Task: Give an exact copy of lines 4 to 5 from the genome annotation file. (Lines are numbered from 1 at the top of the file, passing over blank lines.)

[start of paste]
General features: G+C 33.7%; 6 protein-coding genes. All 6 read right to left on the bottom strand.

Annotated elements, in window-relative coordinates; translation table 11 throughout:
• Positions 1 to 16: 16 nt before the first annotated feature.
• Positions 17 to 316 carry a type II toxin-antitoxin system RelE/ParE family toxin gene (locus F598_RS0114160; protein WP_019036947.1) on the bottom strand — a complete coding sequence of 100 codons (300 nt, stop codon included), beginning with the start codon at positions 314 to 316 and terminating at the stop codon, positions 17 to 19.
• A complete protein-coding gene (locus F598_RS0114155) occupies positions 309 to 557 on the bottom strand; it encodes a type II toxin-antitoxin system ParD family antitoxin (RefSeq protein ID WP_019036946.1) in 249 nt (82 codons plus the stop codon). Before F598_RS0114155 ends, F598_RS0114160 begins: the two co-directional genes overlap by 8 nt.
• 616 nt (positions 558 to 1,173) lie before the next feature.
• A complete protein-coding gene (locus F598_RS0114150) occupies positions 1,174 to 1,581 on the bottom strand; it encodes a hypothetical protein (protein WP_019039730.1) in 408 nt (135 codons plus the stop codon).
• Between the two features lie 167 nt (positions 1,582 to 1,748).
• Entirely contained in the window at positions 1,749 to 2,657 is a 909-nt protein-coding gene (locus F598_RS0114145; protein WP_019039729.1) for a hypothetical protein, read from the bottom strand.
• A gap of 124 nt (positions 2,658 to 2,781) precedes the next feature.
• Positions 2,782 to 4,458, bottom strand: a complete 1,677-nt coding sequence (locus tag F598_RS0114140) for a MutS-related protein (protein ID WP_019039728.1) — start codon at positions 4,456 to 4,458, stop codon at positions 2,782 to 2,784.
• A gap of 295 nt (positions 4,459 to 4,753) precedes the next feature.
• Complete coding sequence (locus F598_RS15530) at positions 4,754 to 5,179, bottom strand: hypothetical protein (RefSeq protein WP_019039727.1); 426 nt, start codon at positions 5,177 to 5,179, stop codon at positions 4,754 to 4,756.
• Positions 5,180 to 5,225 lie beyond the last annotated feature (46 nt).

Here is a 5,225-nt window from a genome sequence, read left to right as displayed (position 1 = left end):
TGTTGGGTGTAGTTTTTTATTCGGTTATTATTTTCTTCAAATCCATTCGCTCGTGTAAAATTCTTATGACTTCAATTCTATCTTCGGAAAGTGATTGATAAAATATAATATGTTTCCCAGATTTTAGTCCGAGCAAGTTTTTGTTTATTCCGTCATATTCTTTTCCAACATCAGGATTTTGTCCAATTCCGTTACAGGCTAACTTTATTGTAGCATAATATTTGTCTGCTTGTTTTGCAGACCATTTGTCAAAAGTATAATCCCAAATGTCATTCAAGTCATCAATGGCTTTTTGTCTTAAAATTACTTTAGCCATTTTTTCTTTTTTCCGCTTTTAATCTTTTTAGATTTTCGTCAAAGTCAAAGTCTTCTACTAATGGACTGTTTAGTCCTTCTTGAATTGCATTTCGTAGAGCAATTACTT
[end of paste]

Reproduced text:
• Positions 17 to 316 carry a type II toxin-antitoxin system RelE/ParE family toxin gene (locus F598_RS0114160; protein WP_019036947.1) on the bottom strand — a complete coding sequence of 100 codons (300 nt, stop codon included), beginning with the start codon at positions 314 to 316 and terminating at the stop codon, positions 17 to 19.
• A complete protein-coding gene (locus F598_RS0114155) occupies positions 309 to 557 on the bottom strand; it encodes a type II toxin-antitoxin system ParD family antitoxin (RefSeq protein ID WP_019036946.1) in 249 nt (82 codons plus the stop codon). Before F598_RS0114155 ends, F598_RS0114160 begins: the two co-directional genes overlap by 8 nt.